For to this you have been called, because Christ also suffered for you, leaving you an example, so that you might follow in his steps. He committed no sin, neither was deceit found in his mouth.When he was reviled, he did not revile in return; when he suffered, he did not threaten, but continued entrusting himself to him who judges justly. (1 Peter 2:21-23 ESV)
What do we need to do to be able to follow Christ’s steps and not retaliate nor threaten? We need to be still because God is God; because He judges justly.
The Bible is clear, God judges everyone according to their deeds. He punishes who needs to be punished and avenges who need to be avenged. He is just and fair. But what about all those situations where you were abused, wronged and nothing happened? The persons involved have just kept living their lives as if nothing ever happened. From injustices to abuses, we tend to take things into our own hands. We stop entrusting ourselves to the one who judges justly and start doing what Jesus didn’t do: we retaliate, avenge ourselves or threaten.
The NLT version says that Jesus “left his case in the hands of God, who always judges fairly.” But it is difficult to leave what matters to us into the hands of someone who seems at best indifferent and at worst unjust. So to follow Jesus’ step we need to believe, to trust God when He says that He is just, and this will motivate us to be still and wait on Him, instead of retaliating. Why? Because to believe that God is just is to believe that:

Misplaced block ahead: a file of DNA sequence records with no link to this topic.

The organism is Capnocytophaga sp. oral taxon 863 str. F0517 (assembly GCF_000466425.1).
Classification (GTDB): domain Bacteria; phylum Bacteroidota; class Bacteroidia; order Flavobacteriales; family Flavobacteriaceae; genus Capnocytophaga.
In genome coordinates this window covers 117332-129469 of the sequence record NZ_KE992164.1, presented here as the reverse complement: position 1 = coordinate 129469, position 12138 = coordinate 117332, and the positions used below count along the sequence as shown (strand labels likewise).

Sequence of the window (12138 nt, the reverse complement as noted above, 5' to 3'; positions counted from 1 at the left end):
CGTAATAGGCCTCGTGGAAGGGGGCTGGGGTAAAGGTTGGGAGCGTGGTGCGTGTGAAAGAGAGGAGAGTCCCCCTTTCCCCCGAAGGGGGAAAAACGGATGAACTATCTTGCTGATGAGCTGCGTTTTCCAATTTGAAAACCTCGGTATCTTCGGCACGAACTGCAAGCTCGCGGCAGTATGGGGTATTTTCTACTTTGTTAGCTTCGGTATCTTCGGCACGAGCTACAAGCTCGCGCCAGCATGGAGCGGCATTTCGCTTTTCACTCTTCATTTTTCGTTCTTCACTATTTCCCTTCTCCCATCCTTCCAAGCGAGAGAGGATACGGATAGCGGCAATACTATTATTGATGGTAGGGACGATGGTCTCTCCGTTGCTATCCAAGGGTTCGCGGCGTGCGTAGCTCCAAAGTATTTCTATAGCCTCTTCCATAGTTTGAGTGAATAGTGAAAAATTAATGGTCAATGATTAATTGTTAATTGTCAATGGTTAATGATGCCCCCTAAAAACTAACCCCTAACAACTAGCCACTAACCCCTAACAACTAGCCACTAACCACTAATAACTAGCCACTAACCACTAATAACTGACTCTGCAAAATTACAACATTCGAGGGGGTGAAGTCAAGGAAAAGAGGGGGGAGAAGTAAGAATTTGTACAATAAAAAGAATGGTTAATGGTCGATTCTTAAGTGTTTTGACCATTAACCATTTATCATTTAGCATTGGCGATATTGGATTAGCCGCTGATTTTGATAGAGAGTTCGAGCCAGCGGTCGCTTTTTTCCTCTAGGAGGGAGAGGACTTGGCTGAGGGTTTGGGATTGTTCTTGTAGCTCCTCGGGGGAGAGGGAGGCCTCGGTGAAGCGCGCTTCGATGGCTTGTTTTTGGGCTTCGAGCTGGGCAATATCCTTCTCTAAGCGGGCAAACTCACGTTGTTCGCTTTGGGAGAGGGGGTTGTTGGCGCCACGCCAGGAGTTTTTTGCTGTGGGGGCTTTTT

- He cannot tolerate wrongdoing (Habakkuk 1:13).
- He will punish every wrongdoing in a way or other.
- He will judge our own wrongdoings, even if they are done in response to evil done to you.
Peter says it clearly: “And if you call on him as Father who judges impartially according to each one’s deeds, conduct yourselves with fear throughout the time of your exile.” (1 Peter 1:17 ESV).
On one hand, entrusting ourselves to God, putting our cases into His care or protection, is a matter of trust (trust in His justice, and of course in His love and care), and on the other hand, it is a matter of fear of the Lord (because we were ransomed with the precious blood of Christ, 1 Peter 1:17-19). Sometimes, it is easy to think that to fear the Lord means only avoiding immorality or other ‘big’ sins. But to fear the Lord means also to trust Him, because not to trust him means questioning who He is, denying His divinity, what makes Him who He is. So, if you fear God, you trust him; if you trust Him, you fear Him (because you believe He is who He says He is), and you let Him take care of your case, even if it means waiting until the judgment day, or
Yes, it is difficult, but remember, He is:
“The Rock, his work is perfect, for all his ways are justice. A God of faithfulness and without iniquity, just and upright is he.” (Deuteronomy 32: 4)